Next to their ecstatically libidinous predecessors like Saul Bellow or John Updike, today's male novelists are chaste, self-conscious, and uninspired by sex. That's the complaint
offered by Katie Roiphe
in The New York Times. For Roiphe, authors like Dave Eggers, David
Foster Wallace and Michael Chabon have been so conditioned by "postfeminist second guessing" that they're unable to write compellingly about sexual
impulses and desire:
The younger writers are so self-conscious, so steeped in a certain
kind of liberal education, that their characters can’t condone even
their own sexual impulses; they are, in short, too cool for sex. Even
the mildest display of male aggression is a sign of being overly
hopeful, overly earnest or politically untoward.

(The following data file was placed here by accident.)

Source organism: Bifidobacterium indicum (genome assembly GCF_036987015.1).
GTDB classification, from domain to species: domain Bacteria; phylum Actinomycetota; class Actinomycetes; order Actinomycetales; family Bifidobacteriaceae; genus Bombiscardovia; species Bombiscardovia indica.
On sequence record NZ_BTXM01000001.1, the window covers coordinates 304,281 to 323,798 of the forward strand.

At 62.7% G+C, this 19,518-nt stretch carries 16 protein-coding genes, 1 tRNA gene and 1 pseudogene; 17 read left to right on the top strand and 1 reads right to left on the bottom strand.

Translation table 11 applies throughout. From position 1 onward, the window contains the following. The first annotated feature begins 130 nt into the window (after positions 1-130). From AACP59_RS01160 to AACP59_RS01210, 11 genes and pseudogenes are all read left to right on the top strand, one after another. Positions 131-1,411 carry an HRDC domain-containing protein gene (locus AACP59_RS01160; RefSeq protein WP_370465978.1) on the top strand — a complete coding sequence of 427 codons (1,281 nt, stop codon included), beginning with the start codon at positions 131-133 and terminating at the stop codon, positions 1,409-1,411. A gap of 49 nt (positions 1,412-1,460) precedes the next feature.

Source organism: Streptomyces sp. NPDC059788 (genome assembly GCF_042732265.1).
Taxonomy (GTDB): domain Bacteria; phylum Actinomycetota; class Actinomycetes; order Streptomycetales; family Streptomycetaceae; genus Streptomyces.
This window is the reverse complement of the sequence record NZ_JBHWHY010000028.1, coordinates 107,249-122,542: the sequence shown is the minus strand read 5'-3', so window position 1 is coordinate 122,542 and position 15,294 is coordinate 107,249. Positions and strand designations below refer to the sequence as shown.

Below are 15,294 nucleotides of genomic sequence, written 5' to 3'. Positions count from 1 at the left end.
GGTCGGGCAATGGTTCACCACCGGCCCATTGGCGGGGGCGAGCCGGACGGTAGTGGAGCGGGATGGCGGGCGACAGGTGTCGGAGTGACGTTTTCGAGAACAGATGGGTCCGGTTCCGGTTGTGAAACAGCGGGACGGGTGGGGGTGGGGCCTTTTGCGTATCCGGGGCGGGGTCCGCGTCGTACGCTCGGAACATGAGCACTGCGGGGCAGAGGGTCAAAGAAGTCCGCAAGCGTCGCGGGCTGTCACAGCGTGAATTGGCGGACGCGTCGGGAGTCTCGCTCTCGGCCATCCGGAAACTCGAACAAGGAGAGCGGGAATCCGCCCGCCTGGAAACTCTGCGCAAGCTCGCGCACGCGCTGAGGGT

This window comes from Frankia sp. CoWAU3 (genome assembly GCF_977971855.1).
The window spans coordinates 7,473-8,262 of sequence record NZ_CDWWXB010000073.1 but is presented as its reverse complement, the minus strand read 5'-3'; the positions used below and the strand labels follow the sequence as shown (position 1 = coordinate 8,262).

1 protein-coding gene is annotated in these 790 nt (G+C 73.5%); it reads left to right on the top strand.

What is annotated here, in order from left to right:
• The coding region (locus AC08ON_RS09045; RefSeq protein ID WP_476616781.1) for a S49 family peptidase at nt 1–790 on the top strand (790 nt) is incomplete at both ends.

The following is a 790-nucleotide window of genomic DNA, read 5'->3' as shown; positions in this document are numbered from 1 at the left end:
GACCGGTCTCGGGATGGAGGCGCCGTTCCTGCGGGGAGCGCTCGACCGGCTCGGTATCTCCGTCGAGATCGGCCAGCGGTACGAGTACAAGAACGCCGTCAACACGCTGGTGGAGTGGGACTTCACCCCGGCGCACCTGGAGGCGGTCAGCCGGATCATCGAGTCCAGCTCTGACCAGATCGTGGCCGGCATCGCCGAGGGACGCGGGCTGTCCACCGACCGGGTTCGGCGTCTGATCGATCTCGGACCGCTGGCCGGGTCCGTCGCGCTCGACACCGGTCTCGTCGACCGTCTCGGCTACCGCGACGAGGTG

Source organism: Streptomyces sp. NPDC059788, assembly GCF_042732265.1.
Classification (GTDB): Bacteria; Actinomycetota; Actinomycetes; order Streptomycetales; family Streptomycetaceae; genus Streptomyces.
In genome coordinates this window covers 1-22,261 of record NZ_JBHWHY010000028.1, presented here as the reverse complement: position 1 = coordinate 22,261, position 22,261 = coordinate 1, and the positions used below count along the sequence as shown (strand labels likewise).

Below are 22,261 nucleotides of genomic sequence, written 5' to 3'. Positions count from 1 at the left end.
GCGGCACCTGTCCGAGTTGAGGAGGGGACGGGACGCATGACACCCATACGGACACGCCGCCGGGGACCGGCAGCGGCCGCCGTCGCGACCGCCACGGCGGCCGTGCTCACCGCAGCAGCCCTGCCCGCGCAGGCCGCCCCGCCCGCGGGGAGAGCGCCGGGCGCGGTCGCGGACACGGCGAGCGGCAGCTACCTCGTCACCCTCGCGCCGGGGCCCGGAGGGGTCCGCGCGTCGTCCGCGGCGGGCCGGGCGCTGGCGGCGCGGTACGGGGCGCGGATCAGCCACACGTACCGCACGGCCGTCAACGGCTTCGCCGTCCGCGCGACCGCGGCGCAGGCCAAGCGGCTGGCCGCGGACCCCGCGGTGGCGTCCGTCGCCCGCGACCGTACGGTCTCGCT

Salon's Tracy Clark-Flory
, for one, disagrees. Though she admits that feminism has changed the
way male authors write about sex (in some cases, for the worse),
Clark-Flory doesn't like the alternative:
Where Roiphe and I differ is that she favors a return -- at least in
certain relational respects -- to an earlier time when things were
simpler, more straightforward. I, on the other hand, would like to see
us keep on maturing.
Roiphe's dismissal of today's
sexually confused men is proof of just how far we have yet to go. It
feels like she is shaming these male authors for failing to keep up
their end of the bedroom charade.
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